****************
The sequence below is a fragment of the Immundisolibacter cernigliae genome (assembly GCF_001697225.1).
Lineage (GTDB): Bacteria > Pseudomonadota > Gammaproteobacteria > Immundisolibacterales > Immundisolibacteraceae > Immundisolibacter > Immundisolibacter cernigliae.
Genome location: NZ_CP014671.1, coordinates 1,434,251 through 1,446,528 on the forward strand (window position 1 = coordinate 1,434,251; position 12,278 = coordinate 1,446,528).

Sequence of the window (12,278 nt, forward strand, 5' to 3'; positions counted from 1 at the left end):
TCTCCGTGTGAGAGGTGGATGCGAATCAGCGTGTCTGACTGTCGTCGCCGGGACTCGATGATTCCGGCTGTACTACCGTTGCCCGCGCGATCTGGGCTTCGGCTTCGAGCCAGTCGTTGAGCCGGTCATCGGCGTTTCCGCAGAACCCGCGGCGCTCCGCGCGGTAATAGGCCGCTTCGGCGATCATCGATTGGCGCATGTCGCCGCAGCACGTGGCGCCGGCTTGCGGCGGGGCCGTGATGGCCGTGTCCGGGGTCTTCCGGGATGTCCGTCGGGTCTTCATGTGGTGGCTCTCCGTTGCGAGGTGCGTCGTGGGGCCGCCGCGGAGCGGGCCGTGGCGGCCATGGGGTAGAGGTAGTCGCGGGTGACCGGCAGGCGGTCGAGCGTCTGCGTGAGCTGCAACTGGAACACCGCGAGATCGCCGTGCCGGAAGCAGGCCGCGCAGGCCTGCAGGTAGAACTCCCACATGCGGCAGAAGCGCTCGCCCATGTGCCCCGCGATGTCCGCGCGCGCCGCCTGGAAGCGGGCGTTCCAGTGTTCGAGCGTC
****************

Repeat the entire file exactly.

The sequence below is a fragment of the Immundisolibacter cernigliae genome (assembly GCF_001697225.1).
Lineage (GTDB): Bacteria > Pseudomonadota > Gammaproteobacteria > Immundisolibacterales > Immundisolibacteraceae > Immundisolibacter > Immundisolibacter cernigliae.
Genome location: NZ_CP014671.1, coordinates 1,434,251 through 1,446,528 on the forward strand (window position 1 = coordinate 1,434,251; position 12,278 = coordinate 1,446,528).

Sequence of the window (12,278 nt, forward strand, 5' to 3'; positions counted from 1 at the left end):
TCTCCGTGTGAGAGGTGGATGCGAATCAGCGTGTCTGACTGTCGTCGCCGGGACTCGATGATTCCGGCTGTACTACCGTTGCCCGCGCGATCTGGGCTTCGGCTTCGAGCCAGTCGTTGAGCCGGTCATCGGCGTTTCCGCAGAACCCGCGGCGCTCCGCGCGGTAATAGGCCGCTTCGGCGATCATCGATTGGCGCATGTCGCCGCAGCACGTGGCGCCGGCTTGCGGCGGGGCCGTGATGGCCGTGTCCGGGGTCTTCCGGGATGTCCGTCGGGTCTTCATGTGGTGGCTCTCCGTTGCGAGGTGCGTCGTGGGGCCGCCGCGGAGCGGGCCGTGGCGGCCATGGGGTAGAGGTAGTCGCGGGTGACCGGCAGGCGGTCGAGCGTCTGCGTGAGCTGCAACTGGAACACCGCGAGATCGCCGTGCCGGAAGCAGGCCGCGCAGGCCTGCAGGTAGAACTCCCACATGCGGCAGAAGCGCTCGCCCATGTGCCCCGCGATGTCCGCGCGCGCCGCCTGGAAGCGGGCGTTCCAGTGTTCGAGCGTC